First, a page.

I know this wouldn’t be ideal for everyone, and i don’t think it would have to be a default option, but the HSK character lists have a decent learning curve to them (A list characters are much more common and useful to a learner than D list, but someone who is studying D list doesn’t want A list characters continually popping up in front of them) and would be very useful for students of Chinese who would be aiming to do the HSK exam at some point. I also assume a lot of people who have bought/are considering buying a program to study Chinese characters might have the HSK exam posted somewhere in their futures.

    Secondly, I think it would be useful if you could divide the characters up in to groups of 20 that were listed from 1 – ???, and the software would tell you when the last time you reviewed that set was and how many you got correct, so that you could come back and review a certain set of 20 characters at a later point and know if you have got better or worst at that set. As a learner, and teacher, of characters I have found a system called SuperMemo very useful (and what I am suggesting is based on this system), this system (which I think you should look at) is one in which you review characters every set number of days, the time between reviews increasing or decreasing depending on the amount of time you’ve studied that group of character flashcards and your progress in memorizing them. You record the progress and then take it from there. For me, and many others, this system has been brilliant for character memorization.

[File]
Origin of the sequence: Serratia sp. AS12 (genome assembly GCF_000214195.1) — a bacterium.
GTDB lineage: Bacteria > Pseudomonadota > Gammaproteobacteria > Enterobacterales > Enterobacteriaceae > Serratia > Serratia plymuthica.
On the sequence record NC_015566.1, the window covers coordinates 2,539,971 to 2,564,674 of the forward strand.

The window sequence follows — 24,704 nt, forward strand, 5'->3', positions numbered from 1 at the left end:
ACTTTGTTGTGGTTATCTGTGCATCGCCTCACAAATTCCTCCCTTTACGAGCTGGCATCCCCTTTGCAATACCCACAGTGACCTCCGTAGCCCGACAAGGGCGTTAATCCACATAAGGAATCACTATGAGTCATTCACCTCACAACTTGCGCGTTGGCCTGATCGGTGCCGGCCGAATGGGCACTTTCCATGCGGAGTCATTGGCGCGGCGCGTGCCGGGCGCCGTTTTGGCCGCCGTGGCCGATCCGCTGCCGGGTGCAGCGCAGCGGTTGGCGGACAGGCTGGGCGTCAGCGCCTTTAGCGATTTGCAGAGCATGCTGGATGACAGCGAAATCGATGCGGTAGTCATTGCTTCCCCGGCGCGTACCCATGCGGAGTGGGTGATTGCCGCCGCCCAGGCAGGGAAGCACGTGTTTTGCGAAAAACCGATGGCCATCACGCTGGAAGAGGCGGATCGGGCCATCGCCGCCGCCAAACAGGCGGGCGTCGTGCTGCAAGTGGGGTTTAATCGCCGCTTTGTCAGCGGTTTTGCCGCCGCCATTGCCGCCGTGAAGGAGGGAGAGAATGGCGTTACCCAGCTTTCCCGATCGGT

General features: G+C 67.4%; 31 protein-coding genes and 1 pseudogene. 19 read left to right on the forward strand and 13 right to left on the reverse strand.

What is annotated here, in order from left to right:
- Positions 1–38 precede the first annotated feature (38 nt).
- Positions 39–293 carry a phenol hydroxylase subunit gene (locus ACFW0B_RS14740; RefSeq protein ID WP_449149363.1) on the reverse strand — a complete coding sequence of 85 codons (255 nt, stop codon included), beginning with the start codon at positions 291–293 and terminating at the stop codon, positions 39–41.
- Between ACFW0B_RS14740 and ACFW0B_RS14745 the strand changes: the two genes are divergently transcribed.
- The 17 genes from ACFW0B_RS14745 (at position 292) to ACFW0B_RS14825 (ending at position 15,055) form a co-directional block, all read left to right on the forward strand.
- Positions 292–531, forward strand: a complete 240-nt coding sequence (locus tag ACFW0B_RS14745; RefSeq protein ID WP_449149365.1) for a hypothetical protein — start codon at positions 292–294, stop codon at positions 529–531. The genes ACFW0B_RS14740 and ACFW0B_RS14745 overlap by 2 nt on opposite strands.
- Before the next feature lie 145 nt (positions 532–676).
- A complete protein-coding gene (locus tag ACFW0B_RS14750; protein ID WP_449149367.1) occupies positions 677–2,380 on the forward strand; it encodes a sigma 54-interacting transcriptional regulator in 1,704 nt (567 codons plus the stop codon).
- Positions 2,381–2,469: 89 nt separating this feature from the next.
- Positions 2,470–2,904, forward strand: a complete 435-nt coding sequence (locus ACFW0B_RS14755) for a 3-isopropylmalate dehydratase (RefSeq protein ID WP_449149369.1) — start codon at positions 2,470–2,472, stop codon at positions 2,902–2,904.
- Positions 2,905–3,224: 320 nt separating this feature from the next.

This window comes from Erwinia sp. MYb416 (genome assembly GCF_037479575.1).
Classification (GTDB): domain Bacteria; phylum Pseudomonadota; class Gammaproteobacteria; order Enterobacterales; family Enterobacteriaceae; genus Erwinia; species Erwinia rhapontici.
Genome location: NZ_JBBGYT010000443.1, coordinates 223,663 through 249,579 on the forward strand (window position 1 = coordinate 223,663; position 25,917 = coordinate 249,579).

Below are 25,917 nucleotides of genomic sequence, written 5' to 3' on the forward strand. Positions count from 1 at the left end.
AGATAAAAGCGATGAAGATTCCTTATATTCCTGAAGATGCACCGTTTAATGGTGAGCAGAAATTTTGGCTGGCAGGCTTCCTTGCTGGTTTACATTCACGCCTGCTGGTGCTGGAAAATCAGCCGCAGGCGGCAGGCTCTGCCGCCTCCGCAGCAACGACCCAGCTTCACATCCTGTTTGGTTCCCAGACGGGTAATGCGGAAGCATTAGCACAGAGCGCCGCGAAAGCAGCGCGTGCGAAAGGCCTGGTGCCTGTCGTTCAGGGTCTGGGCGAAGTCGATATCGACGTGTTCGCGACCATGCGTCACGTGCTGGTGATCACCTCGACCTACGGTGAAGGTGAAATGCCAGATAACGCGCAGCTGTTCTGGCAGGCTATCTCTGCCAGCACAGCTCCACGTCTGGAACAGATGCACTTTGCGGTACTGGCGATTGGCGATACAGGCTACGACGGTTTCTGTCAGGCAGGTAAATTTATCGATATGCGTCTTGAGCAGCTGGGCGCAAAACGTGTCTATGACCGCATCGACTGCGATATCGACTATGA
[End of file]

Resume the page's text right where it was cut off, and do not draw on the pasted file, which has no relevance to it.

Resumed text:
My third suggestion would be to give users the option to see the definition and pinyin of a character and then ‘show’ the character. This would give the user the option to practice the writing part of learning, and see how well their recall of the written element has improved, I’m not suggesting that you add in a character writing element in to the software, a pen and paper should suffice for must 🙂

    And finally, I would like to echo Johns comment, having the ability to create your own flashcard groups would be ideal, and would put the functionality up there with PlecoDict.

    I hope you could consider some of these suggestions, all my suggestions would be additions to the way the program currently works, not a replacement of the current tests to see how many characters you know. I think these suggestions would really increase the function of the program and would make it appeal to a lot of people I know. Although I think the idea of making your own cards/sets of cards might be hard due to the way Apple regulate the programs, it might be impossible to upload extra lists to the program.



  9. Great comments, guys! I’m going to study them all in detail. Some of the suggestions you mentioned don’t apply well to characters, so we have a new Chinese Flashcards app that is a few weeks away from being released. It will incorporate some of the points you mentioned. Once that is done, I may incorporate some of the changes from the new Chinese Flashcards into the original one, depending on how well they are received.

    Keep the suggestions coming!

  10. Thanks Jean-Seb,